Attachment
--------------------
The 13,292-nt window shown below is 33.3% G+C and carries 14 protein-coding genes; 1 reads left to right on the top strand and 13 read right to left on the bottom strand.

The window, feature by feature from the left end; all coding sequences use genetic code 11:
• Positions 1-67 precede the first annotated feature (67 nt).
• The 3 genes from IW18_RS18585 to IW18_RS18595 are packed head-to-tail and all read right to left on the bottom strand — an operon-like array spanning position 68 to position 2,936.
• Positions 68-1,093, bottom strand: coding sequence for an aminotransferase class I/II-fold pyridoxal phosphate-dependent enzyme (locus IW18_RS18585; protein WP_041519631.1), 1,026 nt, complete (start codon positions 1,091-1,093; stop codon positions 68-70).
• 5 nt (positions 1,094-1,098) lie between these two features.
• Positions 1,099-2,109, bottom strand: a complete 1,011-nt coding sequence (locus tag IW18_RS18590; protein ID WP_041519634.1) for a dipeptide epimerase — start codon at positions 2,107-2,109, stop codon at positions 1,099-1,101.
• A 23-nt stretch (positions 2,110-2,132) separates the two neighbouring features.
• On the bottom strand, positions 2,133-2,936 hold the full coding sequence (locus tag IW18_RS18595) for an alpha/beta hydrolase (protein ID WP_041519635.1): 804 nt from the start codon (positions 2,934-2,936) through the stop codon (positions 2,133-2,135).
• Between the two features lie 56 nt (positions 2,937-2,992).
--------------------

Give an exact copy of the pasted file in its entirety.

The 13,292-nt window shown below is 33.3% G+C and carries 14 protein-coding genes; 1 reads left to right on the top strand and 13 read right to left on the bottom strand.

The window, feature by feature from the left end; all coding sequences use genetic code 11:
• Positions 1-67 precede the first annotated feature (67 nt).
• The 3 genes from IW18_RS18585 to IW18_RS18595 are packed head-to-tail and all read right to left on the bottom strand — an operon-like array spanning position 68 to position 2,936.
• Positions 68-1,093, bottom strand: coding sequence for an aminotransferase class I/II-fold pyridoxal phosphate-dependent enzyme (locus IW18_RS18585; protein WP_041519631.1), 1,026 nt, complete (start codon positions 1,091-1,093; stop codon positions 68-70).
• 5 nt (positions 1,094-1,098) lie between these two features.
• Positions 1,099-2,109, bottom strand: a complete 1,011-nt coding sequence (locus tag IW18_RS18590; protein ID WP_041519634.1) for a dipeptide epimerase — start codon at positions 2,107-2,109, stop codon at positions 1,099-1,101.
• A 23-nt stretch (positions 2,110-2,132) separates the two neighbouring features.
• On the bottom strand, positions 2,133-2,936 hold the full coding sequence (locus tag IW18_RS18595) for an alpha/beta hydrolase (protein ID WP_041519635.1): 804 nt from the start codon (positions 2,934-2,936) through the stop codon (positions 2,133-2,135).
• Between the two features lie 56 nt (positions 2,937-2,992).